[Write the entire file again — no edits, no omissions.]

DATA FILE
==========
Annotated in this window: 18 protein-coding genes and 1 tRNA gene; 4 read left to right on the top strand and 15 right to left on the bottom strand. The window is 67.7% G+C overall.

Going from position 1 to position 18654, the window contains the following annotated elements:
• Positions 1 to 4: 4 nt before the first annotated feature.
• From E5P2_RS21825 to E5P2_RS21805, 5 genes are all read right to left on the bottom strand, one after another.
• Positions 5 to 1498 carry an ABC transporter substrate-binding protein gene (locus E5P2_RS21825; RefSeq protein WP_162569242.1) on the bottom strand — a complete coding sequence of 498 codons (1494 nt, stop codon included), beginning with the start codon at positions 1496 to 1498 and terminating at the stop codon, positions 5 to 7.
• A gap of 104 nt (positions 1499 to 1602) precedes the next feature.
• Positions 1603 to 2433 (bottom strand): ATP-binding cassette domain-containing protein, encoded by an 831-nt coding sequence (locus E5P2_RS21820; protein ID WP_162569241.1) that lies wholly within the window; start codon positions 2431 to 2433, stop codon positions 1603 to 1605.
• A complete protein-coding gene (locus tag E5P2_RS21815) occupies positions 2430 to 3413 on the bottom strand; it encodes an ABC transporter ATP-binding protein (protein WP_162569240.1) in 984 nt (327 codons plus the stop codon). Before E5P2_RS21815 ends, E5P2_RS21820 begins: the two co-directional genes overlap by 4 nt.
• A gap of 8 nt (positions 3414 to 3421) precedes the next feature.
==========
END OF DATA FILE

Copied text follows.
Annotated in this window: 18 protein-coding genes and 1 tRNA gene; 4 read left to right on the top strand and 15 right to left on the bottom strand. The window is 67.7% G+C overall.

Going from position 1 to position 18654, the window contains the following annotated elements:
• Positions 1 to 4: 4 nt before the first annotated feature.
• From E5P2_RS21825 to E5P2_RS21805, 5 genes are all read right to left on the bottom strand, one after another.
• Positions 5 to 1498 carry an ABC transporter substrate-binding protein gene (locus E5P2_RS21825; RefSeq protein WP_162569242.1) on the bottom strand — a complete coding sequence of 498 codons (1494 nt, stop codon included), beginning with the start codon at positions 1496 to 1498 and terminating at the stop codon, positions 5 to 7.
• A gap of 104 nt (positions 1499 to 1602) precedes the next feature.
• Positions 1603 to 2433 (bottom strand): ATP-binding cassette domain-containing protein, encoded by an 831-nt coding sequence (locus E5P2_RS21820; protein ID WP_162569241.1) that lies wholly within the window; start codon positions 2431 to 2433, stop codon positions 1603 to 1605.
• A complete protein-coding gene (locus tag E5P2_RS21815) occupies positions 2430 to 3413 on the bottom strand; it encodes an ABC transporter ATP-binding protein (protein WP_162569240.1) in 984 nt (327 codons plus the stop codon). Before E5P2_RS21815 ends, E5P2_RS21820 begins: the two co-directional genes overlap by 4 nt.
• A gap of 8 nt (positions 3414 to 3421) precedes the next feature.